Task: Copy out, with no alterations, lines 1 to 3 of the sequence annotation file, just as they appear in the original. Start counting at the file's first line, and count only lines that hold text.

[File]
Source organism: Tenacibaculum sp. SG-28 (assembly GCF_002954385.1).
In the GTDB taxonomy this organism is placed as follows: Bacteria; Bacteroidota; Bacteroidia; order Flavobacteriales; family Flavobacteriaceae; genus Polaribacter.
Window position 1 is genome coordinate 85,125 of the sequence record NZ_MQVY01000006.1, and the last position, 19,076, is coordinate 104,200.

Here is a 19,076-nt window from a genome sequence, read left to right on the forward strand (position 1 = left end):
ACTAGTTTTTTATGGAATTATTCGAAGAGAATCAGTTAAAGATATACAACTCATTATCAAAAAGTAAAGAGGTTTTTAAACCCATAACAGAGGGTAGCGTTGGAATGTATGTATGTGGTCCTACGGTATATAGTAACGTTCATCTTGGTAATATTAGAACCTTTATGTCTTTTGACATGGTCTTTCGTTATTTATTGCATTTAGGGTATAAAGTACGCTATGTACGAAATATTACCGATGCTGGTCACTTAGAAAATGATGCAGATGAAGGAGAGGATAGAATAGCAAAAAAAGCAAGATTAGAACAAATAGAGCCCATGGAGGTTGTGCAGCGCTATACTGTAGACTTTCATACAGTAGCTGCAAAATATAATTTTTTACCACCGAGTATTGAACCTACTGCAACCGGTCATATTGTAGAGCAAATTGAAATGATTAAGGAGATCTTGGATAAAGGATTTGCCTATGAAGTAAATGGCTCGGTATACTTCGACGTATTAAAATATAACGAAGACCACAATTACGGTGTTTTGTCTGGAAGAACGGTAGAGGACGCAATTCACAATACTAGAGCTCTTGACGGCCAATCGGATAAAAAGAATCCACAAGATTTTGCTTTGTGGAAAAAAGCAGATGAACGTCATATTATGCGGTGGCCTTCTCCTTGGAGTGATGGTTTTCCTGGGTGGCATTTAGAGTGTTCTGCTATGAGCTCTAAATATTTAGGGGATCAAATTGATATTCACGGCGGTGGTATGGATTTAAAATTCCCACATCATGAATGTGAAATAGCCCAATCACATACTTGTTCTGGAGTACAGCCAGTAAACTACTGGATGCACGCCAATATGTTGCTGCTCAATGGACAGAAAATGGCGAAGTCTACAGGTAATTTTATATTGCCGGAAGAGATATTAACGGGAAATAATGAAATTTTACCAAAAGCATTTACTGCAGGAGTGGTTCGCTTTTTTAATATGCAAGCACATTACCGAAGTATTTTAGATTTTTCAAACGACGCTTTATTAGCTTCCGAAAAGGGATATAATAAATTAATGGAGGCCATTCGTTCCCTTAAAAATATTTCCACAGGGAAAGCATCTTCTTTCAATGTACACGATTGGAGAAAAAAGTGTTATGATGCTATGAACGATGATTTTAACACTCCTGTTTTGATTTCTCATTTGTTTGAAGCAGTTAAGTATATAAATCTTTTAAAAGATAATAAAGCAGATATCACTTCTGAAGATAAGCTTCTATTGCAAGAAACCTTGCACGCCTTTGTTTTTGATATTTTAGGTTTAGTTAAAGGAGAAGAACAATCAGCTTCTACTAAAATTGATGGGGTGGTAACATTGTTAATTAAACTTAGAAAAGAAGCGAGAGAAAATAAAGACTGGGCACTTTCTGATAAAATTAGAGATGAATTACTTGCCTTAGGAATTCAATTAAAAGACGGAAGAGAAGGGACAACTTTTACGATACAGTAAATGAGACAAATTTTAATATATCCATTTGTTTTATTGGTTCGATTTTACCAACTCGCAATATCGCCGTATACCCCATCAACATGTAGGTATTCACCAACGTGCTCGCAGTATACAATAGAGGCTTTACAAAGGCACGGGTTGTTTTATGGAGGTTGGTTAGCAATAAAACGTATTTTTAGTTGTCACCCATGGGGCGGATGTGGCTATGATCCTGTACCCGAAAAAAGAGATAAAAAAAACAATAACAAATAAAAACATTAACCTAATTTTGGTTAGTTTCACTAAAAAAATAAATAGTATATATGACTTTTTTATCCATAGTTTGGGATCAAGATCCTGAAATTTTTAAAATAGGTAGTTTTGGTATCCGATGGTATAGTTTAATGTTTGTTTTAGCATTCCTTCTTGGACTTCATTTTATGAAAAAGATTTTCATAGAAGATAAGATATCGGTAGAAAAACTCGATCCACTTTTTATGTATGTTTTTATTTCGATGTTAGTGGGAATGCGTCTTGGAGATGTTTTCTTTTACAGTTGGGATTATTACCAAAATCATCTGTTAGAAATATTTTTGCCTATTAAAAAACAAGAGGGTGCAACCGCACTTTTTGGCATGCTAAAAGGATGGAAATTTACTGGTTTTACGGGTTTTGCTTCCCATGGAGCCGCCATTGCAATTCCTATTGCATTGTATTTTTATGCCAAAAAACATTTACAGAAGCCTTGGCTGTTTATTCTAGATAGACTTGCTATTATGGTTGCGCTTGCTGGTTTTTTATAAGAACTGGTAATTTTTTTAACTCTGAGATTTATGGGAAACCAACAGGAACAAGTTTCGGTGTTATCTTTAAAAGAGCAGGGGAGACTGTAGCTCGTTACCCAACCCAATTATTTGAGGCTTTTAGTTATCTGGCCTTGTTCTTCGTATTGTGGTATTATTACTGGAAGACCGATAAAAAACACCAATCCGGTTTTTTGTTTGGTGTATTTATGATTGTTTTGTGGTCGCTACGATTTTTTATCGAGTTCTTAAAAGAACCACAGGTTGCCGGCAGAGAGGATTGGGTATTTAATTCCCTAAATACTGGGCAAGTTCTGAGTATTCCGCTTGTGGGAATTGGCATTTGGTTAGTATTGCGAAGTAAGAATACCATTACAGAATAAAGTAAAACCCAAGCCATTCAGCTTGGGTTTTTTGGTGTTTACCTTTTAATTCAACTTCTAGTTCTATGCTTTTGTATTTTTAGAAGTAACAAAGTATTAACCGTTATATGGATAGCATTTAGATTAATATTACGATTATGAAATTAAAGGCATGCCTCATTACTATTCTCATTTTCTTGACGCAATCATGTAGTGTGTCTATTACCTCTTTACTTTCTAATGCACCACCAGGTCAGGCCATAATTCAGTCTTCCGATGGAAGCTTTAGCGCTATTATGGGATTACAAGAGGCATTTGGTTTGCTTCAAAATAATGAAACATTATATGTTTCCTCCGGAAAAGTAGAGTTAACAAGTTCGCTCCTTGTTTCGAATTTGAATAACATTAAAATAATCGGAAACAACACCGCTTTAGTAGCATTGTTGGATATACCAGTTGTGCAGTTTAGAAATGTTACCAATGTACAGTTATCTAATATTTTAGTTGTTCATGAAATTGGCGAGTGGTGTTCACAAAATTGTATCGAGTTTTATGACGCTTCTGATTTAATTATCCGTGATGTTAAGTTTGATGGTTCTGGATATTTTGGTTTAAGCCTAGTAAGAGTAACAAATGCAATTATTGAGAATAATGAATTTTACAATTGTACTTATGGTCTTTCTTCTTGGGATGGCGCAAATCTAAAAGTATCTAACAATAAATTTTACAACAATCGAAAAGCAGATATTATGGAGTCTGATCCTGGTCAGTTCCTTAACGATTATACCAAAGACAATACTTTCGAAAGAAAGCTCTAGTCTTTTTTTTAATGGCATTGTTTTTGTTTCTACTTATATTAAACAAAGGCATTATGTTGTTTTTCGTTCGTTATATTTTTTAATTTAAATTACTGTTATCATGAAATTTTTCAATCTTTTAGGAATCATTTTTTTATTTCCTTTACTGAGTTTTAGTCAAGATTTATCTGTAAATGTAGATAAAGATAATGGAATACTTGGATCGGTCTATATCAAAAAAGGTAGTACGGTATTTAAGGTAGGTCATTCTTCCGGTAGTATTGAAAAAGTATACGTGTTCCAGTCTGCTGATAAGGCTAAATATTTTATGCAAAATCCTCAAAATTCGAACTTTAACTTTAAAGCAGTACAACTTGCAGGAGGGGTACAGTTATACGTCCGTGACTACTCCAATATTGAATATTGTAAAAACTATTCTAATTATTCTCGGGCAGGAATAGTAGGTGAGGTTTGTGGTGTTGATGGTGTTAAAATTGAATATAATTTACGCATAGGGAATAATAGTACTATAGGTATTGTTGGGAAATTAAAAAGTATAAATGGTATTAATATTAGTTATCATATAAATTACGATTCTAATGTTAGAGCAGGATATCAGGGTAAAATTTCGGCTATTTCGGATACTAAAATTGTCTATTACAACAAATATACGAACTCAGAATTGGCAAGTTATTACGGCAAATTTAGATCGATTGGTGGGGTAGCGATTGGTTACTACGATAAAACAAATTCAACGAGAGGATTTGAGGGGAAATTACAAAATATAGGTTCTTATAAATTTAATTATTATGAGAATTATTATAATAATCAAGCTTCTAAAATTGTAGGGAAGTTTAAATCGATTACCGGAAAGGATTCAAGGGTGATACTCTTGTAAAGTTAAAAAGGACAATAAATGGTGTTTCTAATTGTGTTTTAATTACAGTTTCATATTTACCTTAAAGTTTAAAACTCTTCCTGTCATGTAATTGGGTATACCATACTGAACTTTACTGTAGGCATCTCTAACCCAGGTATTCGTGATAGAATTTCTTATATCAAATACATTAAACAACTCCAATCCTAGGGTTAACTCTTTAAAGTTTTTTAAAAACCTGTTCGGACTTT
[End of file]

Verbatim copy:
Source organism: Tenacibaculum sp. SG-28 (assembly GCF_002954385.1).
In the GTDB taxonomy this organism is placed as follows: Bacteria; Bacteroidota; Bacteroidia; order Flavobacteriales; family Flavobacteriaceae; genus Polaribacter.
Window position 1 is genome coordinate 85,125 of the sequence record NZ_MQVY01000006.1, and the last position, 19,076, is coordinate 104,200.